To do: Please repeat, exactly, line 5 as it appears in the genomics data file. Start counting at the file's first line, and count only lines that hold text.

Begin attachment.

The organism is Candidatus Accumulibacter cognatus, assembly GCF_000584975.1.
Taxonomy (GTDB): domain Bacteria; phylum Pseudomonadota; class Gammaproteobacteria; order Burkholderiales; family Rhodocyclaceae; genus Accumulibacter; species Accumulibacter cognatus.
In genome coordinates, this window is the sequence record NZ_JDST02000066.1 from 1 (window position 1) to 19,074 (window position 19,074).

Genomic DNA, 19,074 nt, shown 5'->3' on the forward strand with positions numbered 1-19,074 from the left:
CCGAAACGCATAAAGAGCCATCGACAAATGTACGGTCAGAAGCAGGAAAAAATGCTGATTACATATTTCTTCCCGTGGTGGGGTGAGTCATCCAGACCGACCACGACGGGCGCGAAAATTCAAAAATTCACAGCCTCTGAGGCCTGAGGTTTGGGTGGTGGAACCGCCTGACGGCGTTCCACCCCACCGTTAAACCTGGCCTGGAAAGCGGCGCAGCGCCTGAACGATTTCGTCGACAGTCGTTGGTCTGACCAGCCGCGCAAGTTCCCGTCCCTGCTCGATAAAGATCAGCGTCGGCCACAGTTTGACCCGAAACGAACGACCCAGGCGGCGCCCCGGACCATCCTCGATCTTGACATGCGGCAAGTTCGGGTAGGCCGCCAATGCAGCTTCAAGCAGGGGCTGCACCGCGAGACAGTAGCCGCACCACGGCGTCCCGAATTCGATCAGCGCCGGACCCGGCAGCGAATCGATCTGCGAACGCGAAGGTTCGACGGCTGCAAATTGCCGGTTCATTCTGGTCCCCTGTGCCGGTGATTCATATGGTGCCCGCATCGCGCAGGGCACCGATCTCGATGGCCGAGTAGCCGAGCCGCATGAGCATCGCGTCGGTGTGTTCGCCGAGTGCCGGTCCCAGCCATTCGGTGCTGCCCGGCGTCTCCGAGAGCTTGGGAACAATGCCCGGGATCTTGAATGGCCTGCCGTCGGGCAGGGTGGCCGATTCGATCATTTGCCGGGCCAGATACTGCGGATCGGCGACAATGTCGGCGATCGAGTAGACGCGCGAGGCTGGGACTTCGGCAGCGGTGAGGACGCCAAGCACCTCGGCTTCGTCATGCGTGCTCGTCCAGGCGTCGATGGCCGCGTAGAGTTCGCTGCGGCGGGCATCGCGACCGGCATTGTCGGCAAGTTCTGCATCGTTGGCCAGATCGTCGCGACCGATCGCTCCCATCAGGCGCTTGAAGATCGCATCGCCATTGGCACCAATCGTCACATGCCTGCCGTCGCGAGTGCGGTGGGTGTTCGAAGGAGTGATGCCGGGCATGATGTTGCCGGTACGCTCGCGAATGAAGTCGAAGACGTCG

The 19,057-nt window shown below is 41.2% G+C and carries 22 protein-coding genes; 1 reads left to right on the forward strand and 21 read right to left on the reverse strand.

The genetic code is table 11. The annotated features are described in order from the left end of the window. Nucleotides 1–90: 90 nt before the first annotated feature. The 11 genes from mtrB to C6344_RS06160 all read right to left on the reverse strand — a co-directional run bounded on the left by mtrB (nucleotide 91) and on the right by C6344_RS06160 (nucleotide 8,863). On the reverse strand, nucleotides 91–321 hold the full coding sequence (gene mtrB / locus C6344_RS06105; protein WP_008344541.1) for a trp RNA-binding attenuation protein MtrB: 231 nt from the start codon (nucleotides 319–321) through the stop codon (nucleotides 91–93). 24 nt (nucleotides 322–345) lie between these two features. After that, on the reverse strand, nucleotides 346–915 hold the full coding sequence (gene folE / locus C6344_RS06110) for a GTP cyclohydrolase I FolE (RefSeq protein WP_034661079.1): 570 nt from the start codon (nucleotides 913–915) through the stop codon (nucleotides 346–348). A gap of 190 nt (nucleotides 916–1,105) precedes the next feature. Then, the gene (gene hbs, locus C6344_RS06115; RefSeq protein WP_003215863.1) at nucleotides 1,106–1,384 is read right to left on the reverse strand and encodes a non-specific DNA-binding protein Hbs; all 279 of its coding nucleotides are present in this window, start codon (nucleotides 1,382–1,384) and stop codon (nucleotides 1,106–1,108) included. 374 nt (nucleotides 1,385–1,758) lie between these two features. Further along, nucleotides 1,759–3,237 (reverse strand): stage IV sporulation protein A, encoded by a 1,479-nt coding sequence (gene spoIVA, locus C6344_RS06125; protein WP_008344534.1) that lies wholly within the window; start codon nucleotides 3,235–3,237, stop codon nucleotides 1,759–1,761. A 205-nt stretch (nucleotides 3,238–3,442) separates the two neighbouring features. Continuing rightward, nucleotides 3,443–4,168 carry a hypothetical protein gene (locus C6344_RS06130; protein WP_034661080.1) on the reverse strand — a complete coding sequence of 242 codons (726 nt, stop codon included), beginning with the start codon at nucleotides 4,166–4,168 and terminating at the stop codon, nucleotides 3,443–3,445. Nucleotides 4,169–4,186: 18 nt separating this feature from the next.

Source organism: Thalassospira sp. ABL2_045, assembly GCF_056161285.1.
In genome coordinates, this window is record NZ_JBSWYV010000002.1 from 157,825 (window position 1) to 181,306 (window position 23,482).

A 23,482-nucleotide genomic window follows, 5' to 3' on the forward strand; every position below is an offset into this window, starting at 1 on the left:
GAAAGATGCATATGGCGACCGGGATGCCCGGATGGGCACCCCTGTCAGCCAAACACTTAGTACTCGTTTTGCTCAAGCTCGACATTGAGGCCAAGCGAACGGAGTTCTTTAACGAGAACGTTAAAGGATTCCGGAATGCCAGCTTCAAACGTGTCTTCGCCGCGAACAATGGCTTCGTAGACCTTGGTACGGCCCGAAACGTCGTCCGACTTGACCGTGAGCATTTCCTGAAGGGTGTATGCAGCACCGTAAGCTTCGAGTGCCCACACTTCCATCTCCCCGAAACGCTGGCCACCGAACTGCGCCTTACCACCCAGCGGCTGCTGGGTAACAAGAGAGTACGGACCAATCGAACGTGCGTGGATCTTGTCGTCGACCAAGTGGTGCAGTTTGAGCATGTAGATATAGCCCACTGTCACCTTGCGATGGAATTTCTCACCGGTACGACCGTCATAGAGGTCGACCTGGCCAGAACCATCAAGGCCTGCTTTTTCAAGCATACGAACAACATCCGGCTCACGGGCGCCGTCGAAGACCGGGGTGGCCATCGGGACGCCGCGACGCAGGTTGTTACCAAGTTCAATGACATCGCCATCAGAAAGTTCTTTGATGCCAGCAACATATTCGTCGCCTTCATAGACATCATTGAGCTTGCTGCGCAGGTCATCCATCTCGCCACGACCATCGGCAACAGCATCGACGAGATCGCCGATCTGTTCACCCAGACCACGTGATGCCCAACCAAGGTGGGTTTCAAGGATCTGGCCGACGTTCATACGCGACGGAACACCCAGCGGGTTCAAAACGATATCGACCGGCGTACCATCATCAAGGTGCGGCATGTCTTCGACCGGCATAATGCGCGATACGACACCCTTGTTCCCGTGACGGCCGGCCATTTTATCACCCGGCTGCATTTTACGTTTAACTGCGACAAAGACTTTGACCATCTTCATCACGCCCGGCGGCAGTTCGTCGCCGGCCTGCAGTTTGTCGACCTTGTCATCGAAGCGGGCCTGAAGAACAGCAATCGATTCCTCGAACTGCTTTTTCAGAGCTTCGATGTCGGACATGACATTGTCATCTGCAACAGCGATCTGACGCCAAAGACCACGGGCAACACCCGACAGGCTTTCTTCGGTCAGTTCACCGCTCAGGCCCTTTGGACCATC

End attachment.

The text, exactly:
CCGAAACGCATAAAGAGCCATCGACAAATGTACGGTCAGAAGCAGGAAAAAATGCTGATTACATATTTCTTCCCGTGGTGGGGTGAGTCATCCAGACCGACCACGACGGGCGCGAAAATTCAAAAATTCACAGCCTCTGAGGCCTGAGGTTTGGGTGGTGGAACCGCCTGACGGCGTTCCACCCCACCGTTAAACCTGGCCTGGAAAGCGGCGCAGCGCCTGAACGATTTCGTCGACAGTCGTTGGTCTGACCAGCCGCGCAAGTTCCCGTCCCTGCTCGATAAAGATCAGCGTCGGCCACAGTTTGACCCGAAACGAACGACCCAGGCGGCGCCCCGGACCATCCTCGATCTTGACATGCGGCAAGTTCGGGTAGGCCGCCAATGCAGCTTCAAGCAGGGGCTGCACCGCGAGACAGTAGCCGCACCACGGCGTCCCGAATTCGATCAGCGCCGGACCCGGCAGCGAATCGATCTGCGAACGCGAAGGTTCGACGGCTGCAAATTGCCGGTTCATTCTGGTCCCCTGTGCCGGTGATTCATATGGTGCCCGCATCGCGCAGGGCACCGATCTCGATGGCCGAGTAGCCGAGCCGCATGAGCATCGCGTCGGTGTGTTCGCCGAGTGCCGGTCCCAGCCATTCGGTGCTGCCCGGCGTCTCCGAGAGCTTGGGAACAATGCCCGGGATCTTGAATGGCCTGCCGTCGGGCAGGGTGGCCGATTCGATCATTTGCCGGGCCAGATACTGCGGATCGGCGACAATGTCGGCGATCGAGTAGACGCGCGAGGCTGGGACTTCGGCAGCGGTGAGGACGCCAAGCACCTCGGCTTCGTCATGCGTGCTCGTCCAGGCGTCGATGGCCGCGTAGAGTTCGCTGCGGCGGGCATCGCGACCGGCATTGTCGGCAAGTTCTGCATCGTTGGCCAGATCGTCGCGACCGATCGCTCCCATCAGGCGCTTGAAGATCGCATCGCCATTGGCACCAATCGTCACATGCCTGCCGTCGCGAGTGCGGTGGGTGTTCGAAGGAGTGATGCCGGGCATGATGTTGCCGGTACGCTCGCGAATGAAGTCGAAGACGTCG